Missing out on Suite Night Upgrades


While I used points for my stay, I also applied a Marriott Suite Night Award certificate to the reservation. However, with many of the resort’s suites out of commission due to the renovation, it did not clear. That was disappointing and tough to understand since suites were still showing up as bookable for my dates in Marriott’s app at check-in time.

When I asked about it at check-in, I was told there were no suites but they’d see what they could do the next day. This was the one service stumble because no one from the front desk got back to me on this — even after mentioning it to my butler. My advice to the front desk: Don’t promise a guest you’ll check on something unless you plan to follow up. Not doing so is bad form.

Butler service might feel unnecessary

Butler service is one of the hallmarks of the St. Regis brand. Every room at the Punta Mita complex is assigned a butler to handle all requests, great and small. From fetching coffee in the morning to making dining reservations to arranging for off-property adventures, the butler is at your beck and call.

The butler may not be necessary or comfortable for people who prefer privacy and making their own plans, though. The great thing about St. Regis butlers is that they will take your lead and provide as much or as little contact as you prefer.

If you’re staying with a group or have extensive requests (i.e., you haven’t done any planning or booked any activities before your trip), your butler will save the day with spot-on recommendations and the ability to book on-property activities as well as things to do on the rest of the peninsula.

I’m a planner and we were only staying a few days, so I had preemptively booked everything we wanted. We also aren’t the type to take up the butler on an offer to unpack our luggage, but we enjoyed having one available via text to answer questions and bring coffee to enjoy on our balcony before heading out for the day.

Related: Butlers 101: What you need to know

Marriott Bonvoy elite members pay a surcharge for the full buffet breakfast experience


This is nitpicking, but so many Marriott Platinum and Titanium elite members I met at the resort mentioned this to me that I feel compelled to share it here.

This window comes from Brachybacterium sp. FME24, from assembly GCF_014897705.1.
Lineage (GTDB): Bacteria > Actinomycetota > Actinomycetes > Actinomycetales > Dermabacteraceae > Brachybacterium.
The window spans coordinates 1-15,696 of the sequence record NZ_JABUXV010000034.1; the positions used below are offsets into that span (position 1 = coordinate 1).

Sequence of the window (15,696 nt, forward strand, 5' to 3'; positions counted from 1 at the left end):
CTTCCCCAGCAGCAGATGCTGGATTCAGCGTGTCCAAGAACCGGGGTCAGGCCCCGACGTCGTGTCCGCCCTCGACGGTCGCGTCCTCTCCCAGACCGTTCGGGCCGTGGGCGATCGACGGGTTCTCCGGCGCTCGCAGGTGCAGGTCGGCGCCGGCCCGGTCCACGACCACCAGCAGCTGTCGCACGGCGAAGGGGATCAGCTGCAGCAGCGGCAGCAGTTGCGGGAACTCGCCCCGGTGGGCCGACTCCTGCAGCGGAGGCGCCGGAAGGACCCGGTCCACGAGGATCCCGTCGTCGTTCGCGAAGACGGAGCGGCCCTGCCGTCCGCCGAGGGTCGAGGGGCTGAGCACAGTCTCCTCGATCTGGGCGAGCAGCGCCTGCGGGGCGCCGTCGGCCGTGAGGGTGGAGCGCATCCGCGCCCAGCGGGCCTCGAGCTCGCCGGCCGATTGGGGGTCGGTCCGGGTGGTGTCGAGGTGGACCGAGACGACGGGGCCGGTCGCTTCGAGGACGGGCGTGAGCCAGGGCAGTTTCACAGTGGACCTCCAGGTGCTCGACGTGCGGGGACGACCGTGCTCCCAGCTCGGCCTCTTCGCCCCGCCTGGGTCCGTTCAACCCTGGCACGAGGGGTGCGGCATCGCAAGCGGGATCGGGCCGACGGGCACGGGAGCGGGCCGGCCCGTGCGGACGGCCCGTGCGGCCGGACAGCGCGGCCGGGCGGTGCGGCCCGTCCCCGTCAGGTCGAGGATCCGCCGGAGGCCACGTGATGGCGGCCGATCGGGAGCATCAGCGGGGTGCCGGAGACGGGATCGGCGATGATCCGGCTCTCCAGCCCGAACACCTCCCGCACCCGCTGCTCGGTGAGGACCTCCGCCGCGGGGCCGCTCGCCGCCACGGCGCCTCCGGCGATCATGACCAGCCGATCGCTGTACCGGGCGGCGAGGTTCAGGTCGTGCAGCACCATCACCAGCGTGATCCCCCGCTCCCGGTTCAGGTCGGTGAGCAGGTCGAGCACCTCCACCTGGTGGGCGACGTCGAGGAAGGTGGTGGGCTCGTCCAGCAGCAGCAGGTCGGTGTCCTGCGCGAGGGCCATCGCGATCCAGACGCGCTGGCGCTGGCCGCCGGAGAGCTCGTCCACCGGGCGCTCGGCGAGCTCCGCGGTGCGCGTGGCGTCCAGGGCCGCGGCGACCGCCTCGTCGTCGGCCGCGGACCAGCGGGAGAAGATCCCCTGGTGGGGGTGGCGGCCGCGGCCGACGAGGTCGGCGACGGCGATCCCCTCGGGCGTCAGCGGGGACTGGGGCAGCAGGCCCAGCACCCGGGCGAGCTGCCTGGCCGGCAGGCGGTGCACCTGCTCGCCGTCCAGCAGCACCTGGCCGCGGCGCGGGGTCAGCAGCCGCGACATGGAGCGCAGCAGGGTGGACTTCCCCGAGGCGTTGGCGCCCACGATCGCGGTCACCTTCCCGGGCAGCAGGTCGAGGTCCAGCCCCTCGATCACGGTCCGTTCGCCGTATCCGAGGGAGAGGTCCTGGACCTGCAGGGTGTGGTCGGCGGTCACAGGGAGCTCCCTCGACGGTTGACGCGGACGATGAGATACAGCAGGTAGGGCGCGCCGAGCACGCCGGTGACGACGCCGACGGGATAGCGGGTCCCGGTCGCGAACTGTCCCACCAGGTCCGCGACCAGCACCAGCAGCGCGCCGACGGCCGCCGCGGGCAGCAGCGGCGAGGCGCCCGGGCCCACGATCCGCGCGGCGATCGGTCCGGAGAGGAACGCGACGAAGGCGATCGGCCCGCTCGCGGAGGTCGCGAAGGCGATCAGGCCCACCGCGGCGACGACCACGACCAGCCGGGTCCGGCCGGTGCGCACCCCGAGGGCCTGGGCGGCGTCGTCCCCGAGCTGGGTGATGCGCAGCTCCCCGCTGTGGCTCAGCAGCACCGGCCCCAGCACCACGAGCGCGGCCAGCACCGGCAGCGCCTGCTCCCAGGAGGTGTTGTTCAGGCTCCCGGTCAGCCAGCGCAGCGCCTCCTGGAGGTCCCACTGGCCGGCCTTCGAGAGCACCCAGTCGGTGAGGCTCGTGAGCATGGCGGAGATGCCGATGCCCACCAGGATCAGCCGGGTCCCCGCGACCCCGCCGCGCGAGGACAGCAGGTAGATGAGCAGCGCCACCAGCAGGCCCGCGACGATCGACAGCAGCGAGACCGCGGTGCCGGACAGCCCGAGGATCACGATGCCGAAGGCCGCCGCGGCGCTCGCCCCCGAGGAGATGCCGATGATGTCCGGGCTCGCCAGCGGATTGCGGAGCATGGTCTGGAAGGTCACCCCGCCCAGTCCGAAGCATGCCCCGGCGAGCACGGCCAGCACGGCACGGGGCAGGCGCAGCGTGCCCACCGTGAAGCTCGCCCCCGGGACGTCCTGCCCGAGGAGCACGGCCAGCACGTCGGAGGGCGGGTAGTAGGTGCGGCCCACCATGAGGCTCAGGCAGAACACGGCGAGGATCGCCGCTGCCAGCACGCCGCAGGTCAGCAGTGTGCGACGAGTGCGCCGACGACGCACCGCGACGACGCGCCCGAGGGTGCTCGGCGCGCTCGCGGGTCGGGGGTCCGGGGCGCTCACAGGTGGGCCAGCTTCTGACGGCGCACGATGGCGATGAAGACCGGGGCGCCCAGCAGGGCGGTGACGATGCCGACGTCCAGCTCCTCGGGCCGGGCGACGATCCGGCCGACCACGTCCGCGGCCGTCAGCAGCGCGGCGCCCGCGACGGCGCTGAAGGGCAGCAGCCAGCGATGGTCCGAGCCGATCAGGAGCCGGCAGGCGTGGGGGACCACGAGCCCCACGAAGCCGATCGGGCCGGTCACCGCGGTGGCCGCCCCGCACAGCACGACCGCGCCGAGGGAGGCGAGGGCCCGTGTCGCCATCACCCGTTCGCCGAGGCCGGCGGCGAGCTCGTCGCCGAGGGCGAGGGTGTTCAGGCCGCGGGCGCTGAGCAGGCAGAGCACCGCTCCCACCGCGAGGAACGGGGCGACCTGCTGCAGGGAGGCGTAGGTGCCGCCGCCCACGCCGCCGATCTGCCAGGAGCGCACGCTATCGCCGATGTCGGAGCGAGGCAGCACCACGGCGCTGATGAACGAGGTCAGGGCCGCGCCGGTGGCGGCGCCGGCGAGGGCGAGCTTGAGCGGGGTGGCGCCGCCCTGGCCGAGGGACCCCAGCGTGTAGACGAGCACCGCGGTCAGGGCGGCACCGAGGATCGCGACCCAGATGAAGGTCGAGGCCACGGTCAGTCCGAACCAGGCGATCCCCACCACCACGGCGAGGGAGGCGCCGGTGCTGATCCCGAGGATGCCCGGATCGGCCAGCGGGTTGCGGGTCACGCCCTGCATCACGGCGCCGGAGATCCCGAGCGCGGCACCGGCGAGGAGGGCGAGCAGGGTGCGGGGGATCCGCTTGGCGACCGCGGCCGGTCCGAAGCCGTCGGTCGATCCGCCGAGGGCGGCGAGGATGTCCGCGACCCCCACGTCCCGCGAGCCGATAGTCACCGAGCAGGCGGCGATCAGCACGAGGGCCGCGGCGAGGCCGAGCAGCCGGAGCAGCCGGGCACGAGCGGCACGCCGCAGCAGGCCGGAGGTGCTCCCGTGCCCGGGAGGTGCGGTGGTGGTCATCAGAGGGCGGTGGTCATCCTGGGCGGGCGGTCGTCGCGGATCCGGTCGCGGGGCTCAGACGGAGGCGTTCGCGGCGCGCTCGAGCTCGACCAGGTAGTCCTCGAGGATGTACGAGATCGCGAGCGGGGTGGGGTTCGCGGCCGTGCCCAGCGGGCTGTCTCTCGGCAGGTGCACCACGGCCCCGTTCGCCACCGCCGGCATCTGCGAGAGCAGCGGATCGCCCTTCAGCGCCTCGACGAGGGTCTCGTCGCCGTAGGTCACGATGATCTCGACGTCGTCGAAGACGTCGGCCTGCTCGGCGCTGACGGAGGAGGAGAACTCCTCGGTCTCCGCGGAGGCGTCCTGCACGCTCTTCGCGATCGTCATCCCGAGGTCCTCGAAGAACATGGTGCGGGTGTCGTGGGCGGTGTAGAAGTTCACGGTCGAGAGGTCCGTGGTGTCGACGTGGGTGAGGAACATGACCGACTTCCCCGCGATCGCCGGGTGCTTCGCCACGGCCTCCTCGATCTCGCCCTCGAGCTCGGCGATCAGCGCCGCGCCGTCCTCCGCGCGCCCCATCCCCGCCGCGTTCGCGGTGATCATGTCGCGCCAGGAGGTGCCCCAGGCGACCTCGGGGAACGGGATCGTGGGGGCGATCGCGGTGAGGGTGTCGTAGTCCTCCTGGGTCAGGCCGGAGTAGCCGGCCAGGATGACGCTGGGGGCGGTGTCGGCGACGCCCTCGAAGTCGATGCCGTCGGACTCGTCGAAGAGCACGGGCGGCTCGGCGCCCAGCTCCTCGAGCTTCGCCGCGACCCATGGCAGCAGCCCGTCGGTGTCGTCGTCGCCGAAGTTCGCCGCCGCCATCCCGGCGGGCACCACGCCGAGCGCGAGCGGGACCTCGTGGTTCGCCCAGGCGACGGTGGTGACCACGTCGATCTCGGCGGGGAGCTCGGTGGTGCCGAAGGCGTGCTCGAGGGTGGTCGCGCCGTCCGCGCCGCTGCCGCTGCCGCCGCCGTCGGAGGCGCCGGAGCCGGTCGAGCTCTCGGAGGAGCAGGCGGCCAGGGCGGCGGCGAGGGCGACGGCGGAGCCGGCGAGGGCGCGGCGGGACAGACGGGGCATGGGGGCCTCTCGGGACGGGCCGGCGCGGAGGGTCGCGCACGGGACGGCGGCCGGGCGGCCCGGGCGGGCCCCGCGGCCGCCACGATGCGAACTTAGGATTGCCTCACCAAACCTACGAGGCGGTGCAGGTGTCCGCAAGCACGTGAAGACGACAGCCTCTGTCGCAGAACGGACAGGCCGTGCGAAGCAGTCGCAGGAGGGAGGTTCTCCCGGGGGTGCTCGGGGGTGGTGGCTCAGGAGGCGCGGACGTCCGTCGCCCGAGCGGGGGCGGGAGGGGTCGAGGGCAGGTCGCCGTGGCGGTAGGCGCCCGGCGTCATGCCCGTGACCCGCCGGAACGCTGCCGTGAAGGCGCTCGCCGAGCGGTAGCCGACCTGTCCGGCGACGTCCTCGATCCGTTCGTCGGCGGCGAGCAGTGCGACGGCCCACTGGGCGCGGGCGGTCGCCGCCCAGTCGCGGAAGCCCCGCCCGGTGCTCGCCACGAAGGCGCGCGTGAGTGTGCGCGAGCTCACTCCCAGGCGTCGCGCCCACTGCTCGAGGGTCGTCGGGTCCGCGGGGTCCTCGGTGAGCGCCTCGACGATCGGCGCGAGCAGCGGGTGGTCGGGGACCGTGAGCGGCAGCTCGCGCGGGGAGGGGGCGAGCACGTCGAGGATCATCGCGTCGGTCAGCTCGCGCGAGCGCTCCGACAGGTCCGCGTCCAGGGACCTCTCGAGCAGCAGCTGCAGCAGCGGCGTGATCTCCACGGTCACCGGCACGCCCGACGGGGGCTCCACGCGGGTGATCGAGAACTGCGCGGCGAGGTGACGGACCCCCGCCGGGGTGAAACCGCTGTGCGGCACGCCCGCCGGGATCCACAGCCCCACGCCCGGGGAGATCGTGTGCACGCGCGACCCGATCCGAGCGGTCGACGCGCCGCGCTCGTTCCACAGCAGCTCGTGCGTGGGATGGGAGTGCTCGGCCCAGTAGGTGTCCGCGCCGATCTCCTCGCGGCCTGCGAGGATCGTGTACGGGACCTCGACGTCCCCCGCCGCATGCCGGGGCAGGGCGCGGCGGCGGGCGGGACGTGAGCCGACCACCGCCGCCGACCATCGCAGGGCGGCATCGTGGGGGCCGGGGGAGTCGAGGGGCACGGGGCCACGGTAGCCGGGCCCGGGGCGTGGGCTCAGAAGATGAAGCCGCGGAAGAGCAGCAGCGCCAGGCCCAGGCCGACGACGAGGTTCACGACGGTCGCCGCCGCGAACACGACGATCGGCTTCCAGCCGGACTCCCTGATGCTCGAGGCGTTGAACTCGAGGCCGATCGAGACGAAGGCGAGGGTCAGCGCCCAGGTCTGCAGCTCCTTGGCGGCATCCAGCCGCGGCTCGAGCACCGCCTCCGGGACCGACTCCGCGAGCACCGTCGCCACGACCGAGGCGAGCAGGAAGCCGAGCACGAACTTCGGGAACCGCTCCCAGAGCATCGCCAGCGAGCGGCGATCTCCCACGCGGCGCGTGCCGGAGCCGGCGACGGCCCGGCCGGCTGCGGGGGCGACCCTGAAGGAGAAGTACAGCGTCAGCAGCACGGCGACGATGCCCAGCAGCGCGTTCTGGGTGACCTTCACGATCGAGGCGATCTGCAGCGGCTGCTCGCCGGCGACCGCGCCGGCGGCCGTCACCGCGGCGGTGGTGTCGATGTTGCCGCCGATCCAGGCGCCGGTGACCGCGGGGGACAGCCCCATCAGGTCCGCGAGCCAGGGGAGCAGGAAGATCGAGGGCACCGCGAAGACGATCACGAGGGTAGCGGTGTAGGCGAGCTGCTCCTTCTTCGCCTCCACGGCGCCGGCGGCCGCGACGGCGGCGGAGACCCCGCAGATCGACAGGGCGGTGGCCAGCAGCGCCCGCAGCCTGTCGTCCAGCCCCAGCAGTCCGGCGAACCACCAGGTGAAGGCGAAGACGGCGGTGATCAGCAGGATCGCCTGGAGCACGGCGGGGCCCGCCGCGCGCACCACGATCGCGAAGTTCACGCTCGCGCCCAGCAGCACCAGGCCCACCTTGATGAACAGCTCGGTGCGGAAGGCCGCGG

The breakfast at Sea Breeze Restaurant is very good, and while the cold buffet is complimentary for elite members, there is a per-person supplement if you want to enhance your meal with hot items such as made-to-order tacos, quesadillas, empanadas and chilaquiles. We paid the surcharge and it was well worth it, but for the brand’s top elite members, it’s strange that it isn’t comped.

Related: Your complete guide to Marriott elite breakfast benefits


If you decide the St. Regis isn’t the right resort for your trip, you’ve got plenty of other nearby options, four of which can be booked with hotel points.

  • Conrad Punta de Mita: From 95,000 Hilton Honors points per night. Book through TPG partner Skylark for extra benefits.
  • Dreams Bahia Mita Surf & Spa Resort: From 25,000 World of Hyatt points per night.
  • Secrets Bahia Mita Surf & Spa Resort: From 25,000 World of Hyatt points per night.
  • W Punta de Mita: 50,000-80,000 Marriott Bonvoy points per night.
  • Four Seasons Resort Punta Mita: Book through TPG partner Skylark or American Express Fine Hotels + Resorts for value-added benefits like free daily breakfast and on-property credits.
  • Naviva, a Four Seasons Resort, Punta Mita: Book directly with Four Seasons.

Related video: Battle of the 5-star hotels: Watch us compare 2 luxury beach hotels in Mexico



Accessibility can be a challenge at beach resorts. However, The St. Regis Punta Mita has put thought into its layout with accessible entrances to the pool, spa, gym, business center and meeting spaces. Many casitas have stairs at their entrance, so if you require one with no or few steps, be sure to communicate that to the hotel upon booking.

There are accessible pathways throughout the resort that make it easy for walkers, but guests can also call for complimentary golf cart service. The process was quick and efficient during our stay.

In rooms, you’ll find lever-style door handles, lowered vanities and roll-in showers for wheelchair accessibility, adjustable-height shower wands, bathtub guard rails, lowered deadbolts on guest room doors and alarm clock phone triggers. Doorways are also very wide and bedroom areas have plenty of room for wheelchairs, walkers or rollators.

I used to travel with my father, who used a wheelchair, and I’m not sure I would have taken him here. But if you’re a wheelchair user that can easily transfer to a golf cart for transportation, you should be fine.

Want to learn more about St. Regis, Marriott or Mexico? Start here:

For rates and fees of the Amex Bonvoy Brilliant, click here